We arrived too late for an afternoon activity on our first day, and had pre-booked rhino tracking for our second day (although, again, they didn’t have any record of this). The terrain here is extremely rocky, which makes for very bumpy game drives. I wouldn’t recommend it for anyone with back problems! We found the game to be very sparse and also extremely skittish – the fact that trophy hunting was done here until very recently certainly shows.
We drove for around 3 hours before reaching the target rhino area, where our tracker (only one – I got the feeling there were supposed to be 2 or 3 of them, but it was rhino tracker change-over day, where one set of trackers go in and another come out) searched for several hours to find fresh tracks, but with no success. For most of this time we were just sitting in the jeep waiting, which got extremely dull after a while. If we had known in advance that this is what it would be like we would have taken a book to read! We found out later on that they have had a big problem with poaching over the last few years, and they are now down on only 5 rhinos, so your chance of seeing them isn’t very high.
Also no power sockets in the rooms, so you have to charge devices in the main area. No wifi. The pool was empty. In general the lodge staff are friendly and helpful (especially the assistant manager Silvie)."
So when they arrived at Grootberg, the lodge was not expecting them. The team at the lodge did their best under the circumstances, but the pool hadn’t been filled and their rhino-tracking activity was far from the usual standard that we’d expect.
We’d have expected the rhino tracking to be a long and bumpy day, on rough rocky tracks. However, with a full complement of rhino-trackers from the community we would have expected the expedition to be more interactive and more successful.
We’ve apologised to these travellers in a very tangible way.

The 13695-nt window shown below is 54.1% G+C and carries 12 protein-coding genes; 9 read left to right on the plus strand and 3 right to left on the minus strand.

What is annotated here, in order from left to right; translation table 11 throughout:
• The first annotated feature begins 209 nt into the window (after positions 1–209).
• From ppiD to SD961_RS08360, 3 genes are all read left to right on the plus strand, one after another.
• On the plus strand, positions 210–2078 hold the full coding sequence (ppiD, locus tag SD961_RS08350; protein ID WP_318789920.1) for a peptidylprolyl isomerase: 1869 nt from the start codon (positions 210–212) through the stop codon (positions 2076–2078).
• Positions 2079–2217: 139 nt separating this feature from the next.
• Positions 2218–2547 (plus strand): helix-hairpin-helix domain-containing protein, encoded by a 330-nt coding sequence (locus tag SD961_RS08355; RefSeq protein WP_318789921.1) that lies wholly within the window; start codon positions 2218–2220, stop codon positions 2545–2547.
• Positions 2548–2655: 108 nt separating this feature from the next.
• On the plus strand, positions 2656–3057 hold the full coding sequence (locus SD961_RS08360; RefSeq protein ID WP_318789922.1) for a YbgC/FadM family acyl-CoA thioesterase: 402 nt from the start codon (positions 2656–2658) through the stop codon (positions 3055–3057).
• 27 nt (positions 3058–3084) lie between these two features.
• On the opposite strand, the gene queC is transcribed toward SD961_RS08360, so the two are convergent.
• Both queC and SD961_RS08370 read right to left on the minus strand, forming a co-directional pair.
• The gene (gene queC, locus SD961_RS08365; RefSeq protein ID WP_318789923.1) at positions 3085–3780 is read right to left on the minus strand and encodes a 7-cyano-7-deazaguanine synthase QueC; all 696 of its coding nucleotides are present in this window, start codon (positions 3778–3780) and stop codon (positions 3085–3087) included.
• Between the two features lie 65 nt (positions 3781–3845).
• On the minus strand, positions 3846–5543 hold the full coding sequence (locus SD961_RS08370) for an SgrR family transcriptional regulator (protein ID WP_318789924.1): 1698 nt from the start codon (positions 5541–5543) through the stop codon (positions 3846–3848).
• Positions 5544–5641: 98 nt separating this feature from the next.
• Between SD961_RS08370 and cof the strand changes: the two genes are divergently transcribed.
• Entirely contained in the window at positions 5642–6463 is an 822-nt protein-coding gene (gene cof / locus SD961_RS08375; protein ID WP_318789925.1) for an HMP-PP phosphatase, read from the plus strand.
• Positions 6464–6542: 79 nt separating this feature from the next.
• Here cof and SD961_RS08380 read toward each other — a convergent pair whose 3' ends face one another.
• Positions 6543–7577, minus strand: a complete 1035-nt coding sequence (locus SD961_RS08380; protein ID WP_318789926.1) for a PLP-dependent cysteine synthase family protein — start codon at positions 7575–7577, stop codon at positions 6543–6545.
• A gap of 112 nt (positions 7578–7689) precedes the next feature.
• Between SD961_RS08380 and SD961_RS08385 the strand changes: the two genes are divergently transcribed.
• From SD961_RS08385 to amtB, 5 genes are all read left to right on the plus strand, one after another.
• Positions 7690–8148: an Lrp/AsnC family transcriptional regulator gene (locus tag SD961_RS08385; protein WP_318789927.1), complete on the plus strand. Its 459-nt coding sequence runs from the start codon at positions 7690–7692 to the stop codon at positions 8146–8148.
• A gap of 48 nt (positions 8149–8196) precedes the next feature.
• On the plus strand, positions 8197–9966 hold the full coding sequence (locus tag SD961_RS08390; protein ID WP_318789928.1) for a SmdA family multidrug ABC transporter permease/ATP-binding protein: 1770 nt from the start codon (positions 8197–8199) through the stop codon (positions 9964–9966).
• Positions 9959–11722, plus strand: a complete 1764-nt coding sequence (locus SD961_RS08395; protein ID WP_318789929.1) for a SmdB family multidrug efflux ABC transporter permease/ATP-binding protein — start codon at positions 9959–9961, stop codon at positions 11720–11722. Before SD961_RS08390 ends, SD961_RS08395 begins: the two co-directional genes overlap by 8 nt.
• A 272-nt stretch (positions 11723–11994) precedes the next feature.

The photo hide is fabulous – loads of animals (including lions, elephants and sable antelope). Our guide, Michael, was amazing. He was incredibly knowledgeable, had amazing eyes, and was a fountain of interesting information. He was also very personable and it was a joy to be guided by him. He also knew exactly where to position the jeep to get the best light for photography.
Our sightings of elephants and black rhino here were simply incredible."
Dinner on the first night was much better than I expected and the service was quick. However, on the second night it wasn’t as good and much slower. Breakfast was ok (your choice of cooked breakfast).
However, the main reason to come here is the waterhole, which is really pretty amazing, with a steady parade of wildlife. We drove ourselves around during the day. We did have some excellent sightings of lions, leopards, black rhino, spotted hyena and elephants while doing this (as well as a honey badger during the day which was pretty special) and a good variety of herbivores and birds, but we also had some long periods while doing this of seeing very little at all...a lot depends on your luck and your spotting skills.
However, if you aren't confident in your spotting skills you can just stay and watch the wildlife at the waterhole. There are also ground squirrels and banded mongoose in the grounds of the lodge."
Onguma The Fort
"Lovely high end lodge"
The lodge is well located, very close to the Etosha main gate, and there is wildlife within the Onguma reserve (we had a giraffe and a cheetah come to drink at the lodge waterhole while we were having dinner). However, there were a couple of little niggles which would have irritated me had we been paying full price (we were upgrade from Onguma Treeptop Camp following fire damage). Our minibar wasn’t restocked after the first day, and we had to ask for it to be done.
Also, I can’t have caffeine which means I can’t eat chocolate. The lodge were informed of this in advance and I reconfirmed it when we checked in. However, dessert on the second night was chocolate mousse, so I asked for an alternative and was presented with a bowl of fruit salad with chocolate ice cream on top! We pointed this out to the waiter who apologised, but didn’t seem to do anything about it as 20 minutes later we had to ask for another alternative to be brought out. Luckily for me, if I eat chocolate it just means I don’t sleep (it was too dark to tell it was chocolate until I tasted it), but if it had been a severe allergy it could have gone badly wrong.
The other thing is that if you are coming from the National Park and not from the direction of the main road, there is no sign for the lodge, and if you are relying on Google maps, it doesn’t know where the entry point to the Onguma reserve is. We ended up driving around for an hour in the dark trying to find it before retracing our steps and finding the sign when coming from the direction of the main road. We should have read Expert Africa's instructions the previous day!!!
We didn’t do any of the lodge activities so can’t comment on those.